Pandemic Response Statement

22 by 2022: A Call to Action

The Global Cities Fund for Inclusive Pandemic Response is the Mayors Migration Council’s response to the unmet resource needs of city governments in providing for migrants, refugees, and internally displaced people (IDPs) during Covid-19. We call on international actors focused on migration and displacement to work with the MMC and its partners to provide at least 22 cities with the financial support they need to realize smart and inclusive projects by the end of 2022.

With over 95 percent of reported Covid-19 cases having occurred in urban areas, cities have been most impacted by the pandemic and remain the front lines of our global recovery. While the crisis has affected all people and aspects of society, it has presented unique challenges to urban migrants, refugees, and internally displaced people (IDPs) due to their legal and migration status, their reliance on informal employment, and their restricted access to public health services and benefits. Their experiences are complicated by language and cultural barriers, xenophobia, racism, and discrimination.

In the face of these challenges, mayors and city governments from all over the world have shown leadership in responding to the needs of their migrant and displaced communities during the height of the crisis, especially where national governments have stepped back. But while local leaders are shaping powerful, innovative, and inclusive responses to meet the needs of their communities—such as equal access to Covid-19 testing, direct cash assistance regardless of status, or water and sanitation services in underserved neighborhoods—their needs far exceed their current resources. 

The economic devastation has led to dire budget shortfalls and lost revenue among city governments, with estimates of up to 25 percent in losses globally in 2021 alone, curtailing their ability to deliver critical services and economic opportunity to all of their residents, especially those who need it most. In a January 2021 survey conducted by United Cities and Local Governments (UCLG) and its partners, 33 municipal finance officials in 22 countries across all continents reported already seeing a 10 percent decrease in their overall revenue and around a five percent increase in expenditure. This “scissors effect” of local government revenue and expenditure will be most felt in cities in developing countries. African cities, for example, could potentially lose up to 65 percent of their revenue in 2021.

While countless cities are being asked to do more with less, there is an inefficiency in the market for international humanitarian and development funding. The majority of investments are directed to international NGOs or intergovernmental agencies, while city governments are often left on the side lines of responses to migration and displacement within their own cities, leaving their potential unrealized. This creates parallel service delivery structures that target migrant and displaced populations in silos and separately from receiving communities, creating competition among different marginalized groups and missing the opportunity to build local capacity in service delivery.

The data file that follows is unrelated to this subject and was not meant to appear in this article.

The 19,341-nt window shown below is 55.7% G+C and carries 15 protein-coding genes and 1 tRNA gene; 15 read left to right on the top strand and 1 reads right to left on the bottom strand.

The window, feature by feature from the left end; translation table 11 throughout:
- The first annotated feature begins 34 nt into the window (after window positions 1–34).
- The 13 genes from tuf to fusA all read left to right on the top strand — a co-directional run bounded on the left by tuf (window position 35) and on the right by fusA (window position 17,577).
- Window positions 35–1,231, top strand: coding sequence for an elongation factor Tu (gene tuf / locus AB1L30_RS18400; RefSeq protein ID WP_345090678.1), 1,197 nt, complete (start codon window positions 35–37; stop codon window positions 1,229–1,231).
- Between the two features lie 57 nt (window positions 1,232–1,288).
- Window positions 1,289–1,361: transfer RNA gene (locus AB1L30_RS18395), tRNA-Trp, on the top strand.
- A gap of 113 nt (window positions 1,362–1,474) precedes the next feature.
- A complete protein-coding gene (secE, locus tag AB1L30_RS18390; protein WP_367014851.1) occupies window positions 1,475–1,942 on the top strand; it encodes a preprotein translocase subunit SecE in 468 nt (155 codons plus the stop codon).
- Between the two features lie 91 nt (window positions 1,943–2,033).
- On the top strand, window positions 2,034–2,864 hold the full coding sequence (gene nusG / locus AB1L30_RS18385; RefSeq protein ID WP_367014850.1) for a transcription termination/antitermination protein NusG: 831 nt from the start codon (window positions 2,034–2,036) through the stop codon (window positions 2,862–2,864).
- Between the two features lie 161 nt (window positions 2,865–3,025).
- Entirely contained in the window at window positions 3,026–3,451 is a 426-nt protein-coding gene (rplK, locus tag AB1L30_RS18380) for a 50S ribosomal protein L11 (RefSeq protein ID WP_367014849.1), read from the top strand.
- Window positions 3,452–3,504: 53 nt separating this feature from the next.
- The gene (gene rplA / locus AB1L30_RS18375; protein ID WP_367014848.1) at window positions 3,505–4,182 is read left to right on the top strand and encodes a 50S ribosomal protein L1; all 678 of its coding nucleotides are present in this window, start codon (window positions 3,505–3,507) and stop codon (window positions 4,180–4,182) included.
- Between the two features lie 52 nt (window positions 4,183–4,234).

To meet the charge from cities, the MMC and its strategic partners collectively call on international actors focused on migration and displacement to work with the MMC to provide at least 22 cities to receive direct financial support to implement their projects focused on migrant, refugee, and IDP inclusion by the end of 2022: 22 by 2022. 

The Global Cities Fund Project Prospectus is a tool to help us collectively achieve this goal.  It puts forward over 20 locally led projects from 18 countries with the potential to directly serve over 138,000 migrants, refugees, IDPs, and marginalized receiving communities. With resources channeled through the Fund, these projects are ready for the investment of donors and the partnership of humanitarian and development practitioners active within these cities. In total, these projects put forward inclusive plans, policies, and programs valued at $10,500,000 USD, with millions more dollars offered in-kind by the implementing city governments to ensure their success and sustainability.  

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